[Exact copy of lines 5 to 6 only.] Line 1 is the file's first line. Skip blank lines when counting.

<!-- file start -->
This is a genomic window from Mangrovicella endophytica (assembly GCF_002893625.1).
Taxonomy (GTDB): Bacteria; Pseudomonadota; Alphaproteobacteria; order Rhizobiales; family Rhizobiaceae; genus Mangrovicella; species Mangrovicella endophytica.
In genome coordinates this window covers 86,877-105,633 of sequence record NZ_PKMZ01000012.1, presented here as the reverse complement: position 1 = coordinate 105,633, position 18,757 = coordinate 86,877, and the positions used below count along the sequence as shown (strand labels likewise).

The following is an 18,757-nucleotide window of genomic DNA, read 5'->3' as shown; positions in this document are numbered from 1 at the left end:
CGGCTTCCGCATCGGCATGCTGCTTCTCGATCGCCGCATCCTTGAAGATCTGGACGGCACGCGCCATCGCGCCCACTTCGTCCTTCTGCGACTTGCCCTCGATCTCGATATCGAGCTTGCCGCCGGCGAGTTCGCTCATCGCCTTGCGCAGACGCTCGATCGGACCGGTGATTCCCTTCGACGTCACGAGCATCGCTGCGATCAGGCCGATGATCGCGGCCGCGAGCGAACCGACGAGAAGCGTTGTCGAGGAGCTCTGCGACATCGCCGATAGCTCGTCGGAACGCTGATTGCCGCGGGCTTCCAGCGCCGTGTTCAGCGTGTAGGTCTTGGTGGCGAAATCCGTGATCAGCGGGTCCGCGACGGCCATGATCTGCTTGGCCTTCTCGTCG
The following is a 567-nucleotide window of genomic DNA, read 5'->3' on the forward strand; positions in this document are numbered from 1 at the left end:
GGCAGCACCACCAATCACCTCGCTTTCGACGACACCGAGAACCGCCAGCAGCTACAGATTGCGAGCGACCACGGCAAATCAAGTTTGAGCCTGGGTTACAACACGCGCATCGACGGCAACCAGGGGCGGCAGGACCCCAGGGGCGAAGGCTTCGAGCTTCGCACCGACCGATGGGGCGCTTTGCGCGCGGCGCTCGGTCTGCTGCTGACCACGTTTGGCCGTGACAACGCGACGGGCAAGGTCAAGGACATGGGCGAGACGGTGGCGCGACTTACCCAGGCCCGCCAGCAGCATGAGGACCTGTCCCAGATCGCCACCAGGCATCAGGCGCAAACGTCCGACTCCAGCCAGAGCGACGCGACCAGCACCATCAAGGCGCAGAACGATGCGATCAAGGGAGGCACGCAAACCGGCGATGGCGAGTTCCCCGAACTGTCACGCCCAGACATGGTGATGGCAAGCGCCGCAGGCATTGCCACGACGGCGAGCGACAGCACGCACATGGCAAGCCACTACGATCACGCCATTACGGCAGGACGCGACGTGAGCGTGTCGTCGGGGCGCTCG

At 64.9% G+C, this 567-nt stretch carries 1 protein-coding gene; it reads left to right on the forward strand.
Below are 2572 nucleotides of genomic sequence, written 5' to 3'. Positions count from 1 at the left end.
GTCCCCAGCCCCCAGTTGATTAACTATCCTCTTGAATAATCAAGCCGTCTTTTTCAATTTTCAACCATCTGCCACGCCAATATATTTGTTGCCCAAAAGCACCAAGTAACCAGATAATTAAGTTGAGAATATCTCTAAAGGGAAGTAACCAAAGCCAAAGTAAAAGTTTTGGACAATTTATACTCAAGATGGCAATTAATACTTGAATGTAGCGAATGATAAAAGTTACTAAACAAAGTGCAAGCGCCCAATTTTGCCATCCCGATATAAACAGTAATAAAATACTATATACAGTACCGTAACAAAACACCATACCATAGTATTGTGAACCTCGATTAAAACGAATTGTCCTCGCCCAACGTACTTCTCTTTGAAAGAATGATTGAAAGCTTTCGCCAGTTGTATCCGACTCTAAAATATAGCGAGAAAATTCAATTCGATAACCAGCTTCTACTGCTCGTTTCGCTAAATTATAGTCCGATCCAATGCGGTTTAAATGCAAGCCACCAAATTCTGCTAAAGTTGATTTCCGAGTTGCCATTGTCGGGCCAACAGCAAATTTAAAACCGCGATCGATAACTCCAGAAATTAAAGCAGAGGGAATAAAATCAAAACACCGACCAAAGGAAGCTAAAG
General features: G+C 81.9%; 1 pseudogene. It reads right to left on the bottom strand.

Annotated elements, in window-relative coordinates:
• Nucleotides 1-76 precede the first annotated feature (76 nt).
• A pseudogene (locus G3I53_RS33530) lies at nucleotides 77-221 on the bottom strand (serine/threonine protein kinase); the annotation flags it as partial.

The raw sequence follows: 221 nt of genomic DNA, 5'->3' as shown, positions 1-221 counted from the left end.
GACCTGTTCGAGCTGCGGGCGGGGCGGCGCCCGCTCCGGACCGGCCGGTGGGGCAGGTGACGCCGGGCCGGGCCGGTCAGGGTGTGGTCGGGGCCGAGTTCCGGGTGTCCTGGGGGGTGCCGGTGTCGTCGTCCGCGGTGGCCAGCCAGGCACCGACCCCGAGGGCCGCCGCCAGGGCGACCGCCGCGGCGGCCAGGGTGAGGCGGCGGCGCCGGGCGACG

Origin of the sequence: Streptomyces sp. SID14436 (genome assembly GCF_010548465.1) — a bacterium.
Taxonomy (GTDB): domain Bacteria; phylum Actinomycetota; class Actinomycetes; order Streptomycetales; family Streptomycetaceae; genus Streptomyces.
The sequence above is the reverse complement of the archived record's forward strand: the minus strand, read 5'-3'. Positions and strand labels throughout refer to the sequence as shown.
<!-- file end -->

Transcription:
CGGCTTCCGCATCGGCATGCTGCTTCTCGATCGCCGCATCCTTGAAGATCTGGACGGCACGCGCCATCGCGCCCACTTCGTCCTTCTGCGACTTGCCCTCGATCTCGATATCGAGCTTGCCGCCGGCGAGTTCGCTCATCGCCTTGCGCAGACGCTCGATCGGACCGGTGATTCCCTTCGACGTCACGAGCATCGCTGCGATCAGGCCGATGATCGCGGCCGCGAGCGAACCGACGAGAAGCGTTGTCGAGGAGCTCTGCGACATCGCCGATAGCTCGTCGGAACGCTGATTGCCGCGGGCTTCCAGCGCCGTGTTCAGCGTGTAGGTCTTGGTGGCGAAATCCGTGATCAGCGGGTCCGCGACGGCCATGATCTGCTTGGCCTTCTCGTCG
The following is a 567-nucleotide window of genomic DNA, read 5'->3' on the forward strand; positions in this document are numbered from 1 at the left end: